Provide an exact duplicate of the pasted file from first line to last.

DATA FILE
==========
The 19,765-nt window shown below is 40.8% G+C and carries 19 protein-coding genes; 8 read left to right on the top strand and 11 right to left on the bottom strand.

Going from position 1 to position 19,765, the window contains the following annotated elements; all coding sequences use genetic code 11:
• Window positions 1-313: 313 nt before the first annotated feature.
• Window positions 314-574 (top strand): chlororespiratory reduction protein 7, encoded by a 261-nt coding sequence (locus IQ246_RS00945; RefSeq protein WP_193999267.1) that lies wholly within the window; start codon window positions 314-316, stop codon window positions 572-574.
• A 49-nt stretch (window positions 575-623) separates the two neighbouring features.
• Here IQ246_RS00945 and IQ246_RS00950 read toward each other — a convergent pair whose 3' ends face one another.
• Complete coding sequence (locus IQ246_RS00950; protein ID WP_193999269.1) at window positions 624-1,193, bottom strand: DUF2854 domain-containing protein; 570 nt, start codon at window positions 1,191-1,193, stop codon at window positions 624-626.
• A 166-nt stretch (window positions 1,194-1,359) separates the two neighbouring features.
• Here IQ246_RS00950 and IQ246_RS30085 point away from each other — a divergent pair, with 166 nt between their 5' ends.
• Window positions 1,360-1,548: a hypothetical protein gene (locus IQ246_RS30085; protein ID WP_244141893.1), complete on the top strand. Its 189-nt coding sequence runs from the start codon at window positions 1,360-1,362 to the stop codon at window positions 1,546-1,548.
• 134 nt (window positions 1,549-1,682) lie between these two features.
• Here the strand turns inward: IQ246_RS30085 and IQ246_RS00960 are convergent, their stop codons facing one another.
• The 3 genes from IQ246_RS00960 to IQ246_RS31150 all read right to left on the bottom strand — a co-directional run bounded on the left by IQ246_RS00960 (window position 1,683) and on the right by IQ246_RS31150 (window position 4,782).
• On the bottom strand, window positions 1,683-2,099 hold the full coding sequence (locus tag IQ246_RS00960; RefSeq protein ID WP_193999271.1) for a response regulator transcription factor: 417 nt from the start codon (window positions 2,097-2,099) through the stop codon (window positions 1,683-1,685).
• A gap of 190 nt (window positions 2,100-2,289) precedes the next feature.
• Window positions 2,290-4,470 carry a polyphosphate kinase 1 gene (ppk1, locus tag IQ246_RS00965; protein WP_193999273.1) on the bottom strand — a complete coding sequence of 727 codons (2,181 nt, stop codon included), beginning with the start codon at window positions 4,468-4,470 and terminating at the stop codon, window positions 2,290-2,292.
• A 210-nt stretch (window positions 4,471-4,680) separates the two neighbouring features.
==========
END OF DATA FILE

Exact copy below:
The 19,765-nt window shown below is 40.8% G+C and carries 19 protein-coding genes; 8 read left to right on the top strand and 11 right to left on the bottom strand.

Going from position 1 to position 19,765, the window contains the following annotated elements; all coding sequences use genetic code 11:
• Window positions 1-313: 313 nt before the first annotated feature.
• Window positions 314-574 (top strand): chlororespiratory reduction protein 7, encoded by a 261-nt coding sequence (locus IQ246_RS00945; RefSeq protein WP_193999267.1) that lies wholly within the window; start codon window positions 314-316, stop codon window positions 572-574.
• A 49-nt stretch (window positions 575-623) separates the two neighbouring features.
• Here IQ246_RS00945 and IQ246_RS00950 read toward each other — a convergent pair whose 3' ends face one another.
• Complete coding sequence (locus IQ246_RS00950; protein ID WP_193999269.1) at window positions 624-1,193, bottom strand: DUF2854 domain-containing protein; 570 nt, start codon at window positions 1,191-1,193, stop codon at window positions 624-626.
• A 166-nt stretch (window positions 1,194-1,359) separates the two neighbouring features.
• Here IQ246_RS00950 and IQ246_RS30085 point away from each other — a divergent pair, with 166 nt between their 5' ends.
• Window positions 1,360-1,548: a hypothetical protein gene (locus IQ246_RS30085; protein ID WP_244141893.1), complete on the top strand. Its 189-nt coding sequence runs from the start codon at window positions 1,360-1,362 to the stop codon at window positions 1,546-1,548.
• 134 nt (window positions 1,549-1,682) lie between these two features.
• Here the strand turns inward: IQ246_RS30085 and IQ246_RS00960 are convergent, their stop codons facing one another.
• The 3 genes from IQ246_RS00960 to IQ246_RS31150 all read right to left on the bottom strand — a co-directional run bounded on the left by IQ246_RS00960 (window position 1,683) and on the right by IQ246_RS31150 (window position 4,782).
• On the bottom strand, window positions 1,683-2,099 hold the full coding sequence (locus tag IQ246_RS00960; RefSeq protein ID WP_193999271.1) for a response regulator transcription factor: 417 nt from the start codon (window positions 2,097-2,099) through the stop codon (window positions 1,683-1,685).
• A gap of 190 nt (window positions 2,100-2,289) precedes the next feature.
• Window positions 2,290-4,470 carry a polyphosphate kinase 1 gene (ppk1, locus tag IQ246_RS00965; protein WP_193999273.1) on the bottom strand — a complete coding sequence of 727 codons (2,181 nt, stop codon included), beginning with the start codon at window positions 4,468-4,470 and terminating at the stop codon, window positions 2,290-2,292.
• A 210-nt stretch (window positions 4,471-4,680) separates the two neighbouring features.